Electrochemical Stimulation of Denitrification In Woodchip Bioreactors and Wetlands

Thumbnail Image

Persistent link to this item

View Statistics

Journal Title

Journal ISSN

Volume Title


Electrochemical Stimulation of Denitrification In Woodchip Bioreactors and Wetlands

Published Date




Thesis or Dissertation


Elevated concentrations of nitrate in agricultural runoff can contribute to nutrient enrichment in coastal environments and when ingested can result in methemoglobinemia, a potentially fatal condition in infants. Woodchip bioreactors are ditches constructed at the edge of fields to create anaerobic environments replete with woodchips as carbon and electron sources to promote the growth of denitrifying bacteria to reduce nitrate to inert nitrogen gas. In the Midwest snow melt coincides with fertilizer application, creating a large volume of water with a high nitrate load that limits the efficiency of woodchip bioreactors. The lower temperatures also restrict microbial nitrate-reducing metabolism. One avenue for improving denitrification is the implementation of current-carrying electrodes to supply electron donors to the bacteria. Pyrogenic carbon (Biochar) has been demonstrated to sorb the water-soluble nitrate and acts as an electron shuttle. It is unknown how these two variables in tandem affect denitrification rates, and the microbes associated with these substrates remain uncharacterized. Here, we use batch bioreactors to test the nitrate removal capabilities of woodchip reactors amended with biochar and electrochemical stimulation. Aliquots were collected to measure nitrate removal using a continuous flow analyzer and bacterial communities were characterized based on 16S rRNA gene analysis. Electrode-containing reactors were significantly (p-value < 0.05) less efficient at treating nitrate during the first 8 hours following nutrient injection, but by 24 hours all reactors performed comparably with respect to nitrate removal. Electrode biofilms also had less α-diversity and in terms of β-diversity. Microbiome samples under the influence of electrodes were different from those that were not exposed to any electrochemical stimulation. The difference is bacterial community and the performance lag during the first 8 hours of operation may be a result of increased oxygen concentration in the reactors as a result of O2 evolution during electrolysis in the electrode-containing bioreactors. Biochar had no discernable effect on nitrate removal and did not have a significantly different microbiome from woodchips and water. Electrode biofilm samples were found to enrich Cyanobacteria while the biofilm on the biochar enriched Acidobacteria. Using the results of our experiment we propose the construction of a benchtop-scale electrochemically stimulated constructed wetland reactor.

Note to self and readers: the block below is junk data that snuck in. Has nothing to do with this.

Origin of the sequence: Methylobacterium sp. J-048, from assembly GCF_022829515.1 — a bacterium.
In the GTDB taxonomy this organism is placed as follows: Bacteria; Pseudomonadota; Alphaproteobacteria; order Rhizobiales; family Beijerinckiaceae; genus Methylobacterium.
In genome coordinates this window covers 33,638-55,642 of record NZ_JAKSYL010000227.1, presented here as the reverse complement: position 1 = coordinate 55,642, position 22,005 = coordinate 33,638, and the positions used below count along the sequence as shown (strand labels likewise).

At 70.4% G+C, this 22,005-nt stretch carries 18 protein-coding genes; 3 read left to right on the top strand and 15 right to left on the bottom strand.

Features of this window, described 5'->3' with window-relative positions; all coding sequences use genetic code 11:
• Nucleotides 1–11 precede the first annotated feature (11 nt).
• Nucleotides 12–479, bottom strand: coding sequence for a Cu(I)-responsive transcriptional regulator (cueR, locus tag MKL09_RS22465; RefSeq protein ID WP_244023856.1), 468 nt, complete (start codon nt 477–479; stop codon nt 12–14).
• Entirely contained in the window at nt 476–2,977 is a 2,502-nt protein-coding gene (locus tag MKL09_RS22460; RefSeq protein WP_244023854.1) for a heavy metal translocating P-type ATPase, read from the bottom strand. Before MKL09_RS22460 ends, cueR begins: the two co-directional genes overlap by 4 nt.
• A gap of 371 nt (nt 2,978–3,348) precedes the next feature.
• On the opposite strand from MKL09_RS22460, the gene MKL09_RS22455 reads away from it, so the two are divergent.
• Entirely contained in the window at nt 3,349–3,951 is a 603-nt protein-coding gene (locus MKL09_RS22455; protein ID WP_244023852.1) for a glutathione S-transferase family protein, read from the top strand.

University of Minnesota M.S. thesis. October 2020. Major: Biological Science. Advisor: Sebastian Behrens. 1 computer file (PDF); 93 pages.

Related to



Series/Report Number

Funding information

Isbn identifier

Doi identifier

Previously Published Citation

Suggested citation

Ramrattan, Kevin. (2020). Electrochemical Stimulation of Denitrification In Woodchip Bioreactors and Wetlands. Retrieved from the University Digital Conservancy, https://hdl.handle.net/11299/217766.

Content distributed via the University Digital Conservancy may be subject to additional license and use restrictions applied by the depositor. By using these files, users agree to the Terms of Use. Materials in the UDC may contain content that is disturbing and/or harmful. For more information, please see our statement on harmful content in digital repositories.